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Tactics: Spurs 2-1 Arsenal

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Riding off of a 5-0 shellacking of Aston Villa, Arsenal traveled a small distance to their arch rivals Tottenham the week after. The second North London derby of the season came to a dramatic close, with goals coming from Mesut Ozil on a fantastic touch in the 11th minute and, arguably the best striker in the Premier League to many (yeah, let that sink in) Harry Kane (grrr) scoring both goals in the 56th and 86th minutes, which will be explained later on in this post.

Mauricio Pochettino went with his oft used 4-2-3-1, the back four consisting of Danny Rose, Jan Vertonghen, Eric Dier and speedster Kyle Walker. Ryan Mason, whose first league start this season was in the first North London derby, doubled up with Nabil Bentaleb. Christian Eriksen was out on the left, with Moussa Dembele in the center and Erik Lamela on the right. Finally, Harry Kane up front as the lone striker.

Without Alexis Sanchez, far and away Arsenal’s best player so far, Arsene Wenger implemented a 4-3-3, with Mesut Ozil at left wing, Olivier Giroud up front and Danny Welbeck on the right, the trio of Santi Cazorla, Francis Coquelin and Aaron Ramsey in the midfield and with the center back doublet of Laurent Koscielny and Per Mertesacker, along with Nacho Monreal and Hector Bellerin as the fullbacks.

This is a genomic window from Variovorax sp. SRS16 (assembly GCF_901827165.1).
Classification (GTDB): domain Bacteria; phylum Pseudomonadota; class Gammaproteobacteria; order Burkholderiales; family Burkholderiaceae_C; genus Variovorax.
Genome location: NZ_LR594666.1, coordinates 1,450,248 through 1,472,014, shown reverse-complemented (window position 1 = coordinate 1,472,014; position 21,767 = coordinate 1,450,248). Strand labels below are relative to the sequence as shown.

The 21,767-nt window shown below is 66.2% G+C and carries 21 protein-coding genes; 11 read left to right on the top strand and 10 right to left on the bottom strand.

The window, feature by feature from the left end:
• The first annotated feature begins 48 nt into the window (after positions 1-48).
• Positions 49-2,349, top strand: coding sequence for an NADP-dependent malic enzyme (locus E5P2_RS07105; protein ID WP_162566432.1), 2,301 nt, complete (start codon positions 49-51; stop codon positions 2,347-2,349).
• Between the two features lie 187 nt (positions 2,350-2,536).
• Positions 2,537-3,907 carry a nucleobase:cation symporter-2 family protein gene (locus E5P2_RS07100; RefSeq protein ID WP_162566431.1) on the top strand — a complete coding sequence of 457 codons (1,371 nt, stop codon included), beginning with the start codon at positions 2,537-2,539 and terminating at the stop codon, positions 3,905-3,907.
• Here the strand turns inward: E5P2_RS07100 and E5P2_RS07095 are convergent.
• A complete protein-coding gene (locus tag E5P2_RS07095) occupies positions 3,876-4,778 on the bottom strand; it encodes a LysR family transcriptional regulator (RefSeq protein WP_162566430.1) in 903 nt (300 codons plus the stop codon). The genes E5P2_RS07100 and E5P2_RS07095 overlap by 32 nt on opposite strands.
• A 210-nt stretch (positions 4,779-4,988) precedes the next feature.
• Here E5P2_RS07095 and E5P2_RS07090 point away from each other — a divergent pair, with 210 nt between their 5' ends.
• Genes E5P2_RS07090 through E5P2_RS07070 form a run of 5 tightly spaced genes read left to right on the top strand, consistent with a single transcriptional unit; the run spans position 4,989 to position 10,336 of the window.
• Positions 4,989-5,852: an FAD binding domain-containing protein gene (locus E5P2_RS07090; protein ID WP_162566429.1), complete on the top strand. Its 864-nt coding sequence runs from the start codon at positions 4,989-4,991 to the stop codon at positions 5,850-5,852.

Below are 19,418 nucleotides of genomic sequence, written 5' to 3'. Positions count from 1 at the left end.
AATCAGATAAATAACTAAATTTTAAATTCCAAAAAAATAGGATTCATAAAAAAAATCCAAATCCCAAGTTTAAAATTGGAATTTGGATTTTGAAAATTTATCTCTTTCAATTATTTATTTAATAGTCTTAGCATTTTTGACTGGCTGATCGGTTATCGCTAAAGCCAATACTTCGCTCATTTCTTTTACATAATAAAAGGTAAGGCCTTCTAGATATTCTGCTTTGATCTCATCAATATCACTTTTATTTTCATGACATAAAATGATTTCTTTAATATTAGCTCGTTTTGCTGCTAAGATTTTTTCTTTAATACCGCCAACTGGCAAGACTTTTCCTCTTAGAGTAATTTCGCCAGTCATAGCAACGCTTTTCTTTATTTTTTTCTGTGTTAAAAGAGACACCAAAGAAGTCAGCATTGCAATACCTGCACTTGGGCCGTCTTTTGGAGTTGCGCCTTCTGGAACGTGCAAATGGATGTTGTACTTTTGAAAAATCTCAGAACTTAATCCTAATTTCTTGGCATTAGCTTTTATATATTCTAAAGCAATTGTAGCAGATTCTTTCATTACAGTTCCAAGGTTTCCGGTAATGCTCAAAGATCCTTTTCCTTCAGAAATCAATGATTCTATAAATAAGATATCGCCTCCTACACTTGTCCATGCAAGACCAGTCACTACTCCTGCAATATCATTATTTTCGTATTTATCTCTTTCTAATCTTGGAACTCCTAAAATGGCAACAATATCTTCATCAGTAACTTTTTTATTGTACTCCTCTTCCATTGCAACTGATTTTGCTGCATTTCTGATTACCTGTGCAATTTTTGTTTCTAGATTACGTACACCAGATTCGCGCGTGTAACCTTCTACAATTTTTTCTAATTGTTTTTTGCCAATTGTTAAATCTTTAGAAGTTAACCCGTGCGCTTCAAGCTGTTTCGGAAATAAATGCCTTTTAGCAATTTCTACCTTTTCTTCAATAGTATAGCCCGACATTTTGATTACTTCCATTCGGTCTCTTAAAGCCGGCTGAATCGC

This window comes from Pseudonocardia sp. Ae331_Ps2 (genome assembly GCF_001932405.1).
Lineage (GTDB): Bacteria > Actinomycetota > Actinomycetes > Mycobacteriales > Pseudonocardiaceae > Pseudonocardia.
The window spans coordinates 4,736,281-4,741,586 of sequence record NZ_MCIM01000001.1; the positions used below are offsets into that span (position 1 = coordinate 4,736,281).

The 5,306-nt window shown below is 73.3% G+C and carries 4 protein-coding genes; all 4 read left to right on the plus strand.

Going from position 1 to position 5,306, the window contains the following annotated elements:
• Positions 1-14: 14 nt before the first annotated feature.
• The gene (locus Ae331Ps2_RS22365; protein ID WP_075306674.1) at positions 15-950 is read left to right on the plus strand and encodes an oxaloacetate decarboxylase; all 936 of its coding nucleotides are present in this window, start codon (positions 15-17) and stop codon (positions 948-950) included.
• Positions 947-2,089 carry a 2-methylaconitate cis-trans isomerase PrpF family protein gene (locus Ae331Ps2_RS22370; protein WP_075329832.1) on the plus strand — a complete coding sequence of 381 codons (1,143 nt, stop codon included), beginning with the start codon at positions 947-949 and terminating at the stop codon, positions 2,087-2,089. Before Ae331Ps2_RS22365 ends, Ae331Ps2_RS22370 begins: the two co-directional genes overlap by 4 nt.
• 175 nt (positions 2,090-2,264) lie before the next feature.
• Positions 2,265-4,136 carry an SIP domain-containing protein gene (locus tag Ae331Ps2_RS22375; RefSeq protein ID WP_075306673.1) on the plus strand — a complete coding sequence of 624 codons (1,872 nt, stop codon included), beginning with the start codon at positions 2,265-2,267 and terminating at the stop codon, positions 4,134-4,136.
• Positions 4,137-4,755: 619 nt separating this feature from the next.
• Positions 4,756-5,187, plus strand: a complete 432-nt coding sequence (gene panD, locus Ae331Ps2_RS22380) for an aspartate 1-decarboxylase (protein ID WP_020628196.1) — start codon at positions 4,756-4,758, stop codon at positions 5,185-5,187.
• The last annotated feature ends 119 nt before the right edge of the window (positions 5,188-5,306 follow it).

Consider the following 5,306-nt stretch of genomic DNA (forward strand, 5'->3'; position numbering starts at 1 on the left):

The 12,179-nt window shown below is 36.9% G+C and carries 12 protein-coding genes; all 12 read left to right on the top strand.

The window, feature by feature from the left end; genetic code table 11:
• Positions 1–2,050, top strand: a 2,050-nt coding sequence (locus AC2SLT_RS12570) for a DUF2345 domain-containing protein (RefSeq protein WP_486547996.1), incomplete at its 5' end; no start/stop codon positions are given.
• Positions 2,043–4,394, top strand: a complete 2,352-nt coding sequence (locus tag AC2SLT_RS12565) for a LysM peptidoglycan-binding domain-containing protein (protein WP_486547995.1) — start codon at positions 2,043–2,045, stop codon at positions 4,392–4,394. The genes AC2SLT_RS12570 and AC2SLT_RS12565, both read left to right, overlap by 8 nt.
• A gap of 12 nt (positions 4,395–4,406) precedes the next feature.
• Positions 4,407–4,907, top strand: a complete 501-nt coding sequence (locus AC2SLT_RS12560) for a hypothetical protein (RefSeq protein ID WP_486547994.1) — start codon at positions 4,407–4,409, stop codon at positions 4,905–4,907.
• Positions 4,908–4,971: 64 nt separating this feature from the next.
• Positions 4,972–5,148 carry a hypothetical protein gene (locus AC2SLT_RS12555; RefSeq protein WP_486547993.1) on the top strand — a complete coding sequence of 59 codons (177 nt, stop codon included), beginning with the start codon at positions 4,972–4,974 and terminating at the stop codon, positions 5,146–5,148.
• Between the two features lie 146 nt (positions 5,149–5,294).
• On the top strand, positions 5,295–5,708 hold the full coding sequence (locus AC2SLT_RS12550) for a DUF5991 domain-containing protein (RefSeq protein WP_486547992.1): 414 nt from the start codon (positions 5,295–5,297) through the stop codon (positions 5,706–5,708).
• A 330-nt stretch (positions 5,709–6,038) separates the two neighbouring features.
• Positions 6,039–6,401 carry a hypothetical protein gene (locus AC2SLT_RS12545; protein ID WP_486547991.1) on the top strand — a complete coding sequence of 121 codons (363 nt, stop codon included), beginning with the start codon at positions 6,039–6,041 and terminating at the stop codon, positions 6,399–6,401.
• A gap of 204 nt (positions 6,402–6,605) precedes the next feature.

Arsenal’s Midfield Clanked:

Yeah, the header pretty much says it all.

Despite the early first strike from Ozil, Arsenal’s inability to keep consistent possession throughout the game bit them in the ass. Wenger’s newfound tactics of sitting back at big away fixtures, soaking up pressure and hitting the opponents on the counter worked early on, but the Gunners couldn’t deal with Spurs on the day.

Mauricio Pochettino’s pressing tactics, brought with him from his Southampton stint, sure as hell held up in this game. Immensely.

So immense that Santi Cazorla’s name was barely even brought up. Aaron Ramsey would be brought up whenever he turned over possession and Francis Coquelin performed a lot better than the two combined. But as hard as Coquelin was trying to maintain the base of the midfield, Spurs’ counter attacks were just too much. They ensued via Cazorla/Ramsey turnovers, with Nabil Bentaleb and Ryan Mason being the culprits capitalizing as the full blown engines of Spurs’ counters.